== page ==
Since 1987, April has been Alcohol Awareness Month according to the National Council of Alcoholism and Drug Dependence, Inc. (NCADD). The goal of Alcohol Awareness Month is to increase public awareness and understanding, reduce stigma and encourage local communities to focus on alcoholism and alcohol-related issues. To join in on this effort in raising alcohol awareness, at Craniofacial Pain & Dental Sleep Center of Georgia, we want to help you better understand the connection between sleep apnea and alcohol.

Alcohol may affect sleep and impact sleep apnea in several ways. So, should people with sleep apnea never drink alcohol? Will limiting alcohol at least help a little? Let’s take a look at the answers so you can help your patients protect themselves during April and beyond.

Alcohol and Sleep Apnea

Alcohol is a substance that may have significant impacts on a person’s overall health. However, many people may not realize that alcohol may also affect their sleep, especially if they suffer from sleep apnea and other sleep-disordered breathing conditions. Why? Well, alcohol can decrease a person’s drive to breathe, which slows down breathing and makes breaths shallow. In addition, it may relax the muscles of the throat, which may make it more likely for the upper airway to collapse.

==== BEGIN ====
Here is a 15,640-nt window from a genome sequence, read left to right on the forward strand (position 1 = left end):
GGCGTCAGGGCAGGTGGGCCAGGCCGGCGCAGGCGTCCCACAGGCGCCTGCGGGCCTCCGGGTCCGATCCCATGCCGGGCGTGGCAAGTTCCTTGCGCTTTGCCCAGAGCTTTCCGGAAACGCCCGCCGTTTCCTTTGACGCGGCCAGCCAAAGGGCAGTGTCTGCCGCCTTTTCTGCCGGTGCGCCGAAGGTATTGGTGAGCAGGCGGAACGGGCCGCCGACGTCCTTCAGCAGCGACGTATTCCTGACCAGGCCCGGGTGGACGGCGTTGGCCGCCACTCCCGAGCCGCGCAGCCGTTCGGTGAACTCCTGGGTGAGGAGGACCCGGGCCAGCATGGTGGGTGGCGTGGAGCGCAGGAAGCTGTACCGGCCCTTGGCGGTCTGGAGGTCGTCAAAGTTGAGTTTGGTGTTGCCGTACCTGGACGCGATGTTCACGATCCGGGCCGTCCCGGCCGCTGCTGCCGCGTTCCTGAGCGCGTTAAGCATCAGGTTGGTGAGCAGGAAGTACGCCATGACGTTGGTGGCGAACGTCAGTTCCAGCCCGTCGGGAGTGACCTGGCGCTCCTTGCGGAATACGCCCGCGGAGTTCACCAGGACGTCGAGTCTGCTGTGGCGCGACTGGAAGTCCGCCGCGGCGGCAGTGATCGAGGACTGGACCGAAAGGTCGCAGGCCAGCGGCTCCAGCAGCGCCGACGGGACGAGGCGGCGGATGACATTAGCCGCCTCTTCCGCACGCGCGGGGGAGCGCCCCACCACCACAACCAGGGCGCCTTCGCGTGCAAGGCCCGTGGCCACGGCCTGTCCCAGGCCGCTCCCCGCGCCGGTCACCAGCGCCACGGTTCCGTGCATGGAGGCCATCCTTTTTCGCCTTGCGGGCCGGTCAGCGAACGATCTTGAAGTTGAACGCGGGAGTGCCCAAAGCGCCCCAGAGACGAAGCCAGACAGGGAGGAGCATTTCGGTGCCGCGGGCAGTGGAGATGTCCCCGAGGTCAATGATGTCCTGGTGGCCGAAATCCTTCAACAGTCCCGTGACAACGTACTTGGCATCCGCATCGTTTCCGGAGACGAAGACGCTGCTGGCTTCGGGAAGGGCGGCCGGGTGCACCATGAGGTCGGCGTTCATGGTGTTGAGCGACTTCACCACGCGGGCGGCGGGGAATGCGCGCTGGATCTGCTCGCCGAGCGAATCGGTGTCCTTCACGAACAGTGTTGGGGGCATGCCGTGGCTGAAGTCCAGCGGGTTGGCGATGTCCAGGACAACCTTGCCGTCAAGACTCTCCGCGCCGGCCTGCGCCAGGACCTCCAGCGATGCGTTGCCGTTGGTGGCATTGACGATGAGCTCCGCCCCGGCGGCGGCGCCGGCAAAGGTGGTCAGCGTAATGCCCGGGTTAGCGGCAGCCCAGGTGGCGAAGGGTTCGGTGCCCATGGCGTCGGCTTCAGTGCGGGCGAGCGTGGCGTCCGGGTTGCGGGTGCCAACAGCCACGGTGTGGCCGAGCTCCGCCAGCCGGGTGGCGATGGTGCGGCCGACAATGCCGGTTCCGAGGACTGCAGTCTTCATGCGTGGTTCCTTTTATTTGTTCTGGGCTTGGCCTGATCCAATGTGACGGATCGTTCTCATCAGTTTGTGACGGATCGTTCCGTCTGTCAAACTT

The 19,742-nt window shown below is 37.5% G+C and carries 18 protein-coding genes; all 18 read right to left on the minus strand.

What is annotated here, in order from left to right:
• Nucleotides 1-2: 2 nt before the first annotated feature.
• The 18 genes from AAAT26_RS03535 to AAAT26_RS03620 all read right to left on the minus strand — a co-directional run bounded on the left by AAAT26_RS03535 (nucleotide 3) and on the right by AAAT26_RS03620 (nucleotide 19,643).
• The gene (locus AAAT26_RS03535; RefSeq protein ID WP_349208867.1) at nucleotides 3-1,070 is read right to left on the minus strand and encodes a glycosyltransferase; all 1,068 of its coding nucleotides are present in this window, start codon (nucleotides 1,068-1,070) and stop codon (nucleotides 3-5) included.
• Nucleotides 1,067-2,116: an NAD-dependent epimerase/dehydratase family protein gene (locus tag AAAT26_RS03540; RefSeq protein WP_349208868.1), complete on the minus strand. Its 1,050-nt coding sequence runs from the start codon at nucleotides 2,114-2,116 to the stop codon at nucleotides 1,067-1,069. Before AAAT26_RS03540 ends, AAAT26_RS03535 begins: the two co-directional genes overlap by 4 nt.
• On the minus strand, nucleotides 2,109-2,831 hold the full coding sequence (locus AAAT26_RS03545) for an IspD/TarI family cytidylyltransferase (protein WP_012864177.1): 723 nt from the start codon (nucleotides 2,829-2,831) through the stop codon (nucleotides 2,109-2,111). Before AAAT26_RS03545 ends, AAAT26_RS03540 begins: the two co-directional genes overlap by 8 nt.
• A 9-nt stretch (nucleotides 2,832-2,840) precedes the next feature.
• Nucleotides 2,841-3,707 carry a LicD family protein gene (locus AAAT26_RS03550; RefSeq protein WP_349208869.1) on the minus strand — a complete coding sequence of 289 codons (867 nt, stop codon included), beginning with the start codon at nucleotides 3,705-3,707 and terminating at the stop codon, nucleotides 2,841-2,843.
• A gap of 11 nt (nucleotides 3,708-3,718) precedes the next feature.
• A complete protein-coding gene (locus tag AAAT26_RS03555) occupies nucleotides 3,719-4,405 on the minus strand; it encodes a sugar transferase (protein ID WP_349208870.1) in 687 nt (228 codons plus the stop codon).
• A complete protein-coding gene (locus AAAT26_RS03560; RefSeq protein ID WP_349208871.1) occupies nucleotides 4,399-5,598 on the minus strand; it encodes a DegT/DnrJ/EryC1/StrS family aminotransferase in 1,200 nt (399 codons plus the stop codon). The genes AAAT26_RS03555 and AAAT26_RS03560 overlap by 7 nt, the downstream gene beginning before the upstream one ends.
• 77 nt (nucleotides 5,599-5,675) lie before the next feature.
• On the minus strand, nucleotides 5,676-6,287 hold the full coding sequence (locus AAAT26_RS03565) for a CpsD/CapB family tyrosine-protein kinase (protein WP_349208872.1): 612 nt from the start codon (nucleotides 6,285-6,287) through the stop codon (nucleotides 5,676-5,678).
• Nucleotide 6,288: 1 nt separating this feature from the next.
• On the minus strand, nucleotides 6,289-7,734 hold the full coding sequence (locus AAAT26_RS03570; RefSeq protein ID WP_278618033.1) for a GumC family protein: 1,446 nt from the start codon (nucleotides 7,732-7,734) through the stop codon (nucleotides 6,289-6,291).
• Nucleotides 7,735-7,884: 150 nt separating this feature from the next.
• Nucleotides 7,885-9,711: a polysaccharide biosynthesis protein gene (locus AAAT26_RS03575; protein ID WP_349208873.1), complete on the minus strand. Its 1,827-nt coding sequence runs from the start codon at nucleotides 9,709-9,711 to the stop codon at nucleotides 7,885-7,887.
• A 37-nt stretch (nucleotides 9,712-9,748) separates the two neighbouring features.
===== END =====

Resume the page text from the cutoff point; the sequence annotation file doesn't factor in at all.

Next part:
As a result, alcohol use causes apnea events to occur more frequently in someone who is predisposed to them. Drops in oxygen levels of the blood also become more severe, which may lead to increased carbon dioxide levels in the body, a condition called hypercapnia. And, with pronounced alcohol use, the consequences of sleep apnea may become more pronounced.

If you currently suffer from sleep apnea, the best advice would be to abstain from all alcohol use or, at the very least, do not use alcohol within several hours prior to bedtime to help minimize the effects experienced overnight. It is also important to utilize your oral appliance or CPAP machine if you do suffer from sleep apnea—these treatment options will help during the night.

So, for April and every month after, you can have your fun, but remember to remain informed of the negative affects of alcohol on sleep apnea. Contact Craniofacial Pain & Dental Sleep Center of Georgia for more information on alcohol and sleep apnea, and how you can further protect yourself.